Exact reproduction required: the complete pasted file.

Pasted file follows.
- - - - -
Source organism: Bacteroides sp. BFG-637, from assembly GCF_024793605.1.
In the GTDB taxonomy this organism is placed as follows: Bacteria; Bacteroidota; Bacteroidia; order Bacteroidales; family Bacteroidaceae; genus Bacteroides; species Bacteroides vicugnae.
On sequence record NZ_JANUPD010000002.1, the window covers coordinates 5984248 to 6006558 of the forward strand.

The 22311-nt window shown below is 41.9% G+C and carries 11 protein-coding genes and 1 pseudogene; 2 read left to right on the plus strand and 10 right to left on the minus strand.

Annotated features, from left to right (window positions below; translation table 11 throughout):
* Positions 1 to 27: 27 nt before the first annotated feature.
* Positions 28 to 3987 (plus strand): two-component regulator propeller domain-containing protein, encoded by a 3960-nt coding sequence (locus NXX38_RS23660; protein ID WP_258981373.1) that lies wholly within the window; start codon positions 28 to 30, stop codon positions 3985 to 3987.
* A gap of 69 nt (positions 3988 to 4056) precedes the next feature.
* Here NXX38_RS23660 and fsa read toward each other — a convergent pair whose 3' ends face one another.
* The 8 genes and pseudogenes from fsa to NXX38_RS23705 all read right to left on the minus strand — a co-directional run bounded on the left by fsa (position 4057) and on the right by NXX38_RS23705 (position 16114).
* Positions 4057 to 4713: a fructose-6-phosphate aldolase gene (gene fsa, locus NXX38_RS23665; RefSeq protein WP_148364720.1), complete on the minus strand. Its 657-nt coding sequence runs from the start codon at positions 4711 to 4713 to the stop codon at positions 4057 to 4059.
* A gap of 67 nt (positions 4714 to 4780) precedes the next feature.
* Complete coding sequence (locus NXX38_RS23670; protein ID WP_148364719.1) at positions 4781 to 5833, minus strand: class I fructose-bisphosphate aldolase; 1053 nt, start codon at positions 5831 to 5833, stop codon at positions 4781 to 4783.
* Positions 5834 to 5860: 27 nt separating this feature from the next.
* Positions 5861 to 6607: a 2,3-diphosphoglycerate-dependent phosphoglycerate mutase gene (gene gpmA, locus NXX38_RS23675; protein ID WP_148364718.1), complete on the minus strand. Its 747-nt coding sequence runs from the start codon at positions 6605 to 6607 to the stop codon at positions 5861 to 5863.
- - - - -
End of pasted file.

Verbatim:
Source organism: Bacteroides sp. BFG-637, from assembly GCF_024793605.1.
In the GTDB taxonomy this organism is placed as follows: Bacteria; Bacteroidota; Bacteroidia; order Bacteroidales; family Bacteroidaceae; genus Bacteroides; species Bacteroides vicugnae.
On sequence record NZ_JANUPD010000002.1, the window covers coordinates 5984248 to 6006558 of the forward strand.

The 22311-nt window shown below is 41.9% G+C and carries 11 protein-coding genes and 1 pseudogene; 2 read left to right on the plus strand and 10 right to left on the minus strand.

Annotated features, from left to right (window positions below; translation table 11 throughout):
* Positions 1 to 27: 27 nt before the first annotated feature.
* Positions 28 to 3987 (plus strand): two-component regulator propeller domain-containing protein, encoded by a 3960-nt coding sequence (locus NXX38_RS23660; protein ID WP_258981373.1) that lies wholly within the window; start codon positions 28 to 30, stop codon positions 3985 to 3987.
* A gap of 69 nt (positions 3988 to 4056) precedes the next feature.
* Here NXX38_RS23660 and fsa read toward each other — a convergent pair whose 3' ends face one another.
* The 8 genes and pseudogenes from fsa to NXX38_RS23705 all read right to left on the minus strand — a co-directional run bounded on the left by fsa (position 4057) and on the right by NXX38_RS23705 (position 16114).
* Positions 4057 to 4713: a fructose-6-phosphate aldolase gene (gene fsa, locus NXX38_RS23665; RefSeq protein WP_148364720.1), complete on the minus strand. Its 657-nt coding sequence runs from the start codon at positions 4711 to 4713 to the stop codon at positions 4057 to 4059.
* A gap of 67 nt (positions 4714 to 4780) precedes the next feature.
* Complete coding sequence (locus NXX38_RS23670; protein ID WP_148364719.1) at positions 4781 to 5833, minus strand: class I fructose-bisphosphate aldolase; 1053 nt, start codon at positions 5831 to 5833, stop codon at positions 4781 to 4783.
* Positions 5834 to 5860: 27 nt separating this feature from the next.
* Positions 5861 to 6607: a 2,3-diphosphoglycerate-dependent phosphoglycerate mutase gene (gene gpmA, locus NXX38_RS23675; protein ID WP_148364718.1), complete on the minus strand. Its 747-nt coding sequence runs from the start codon at positions 6605 to 6607 to the stop codon at positions 5861 to 5863.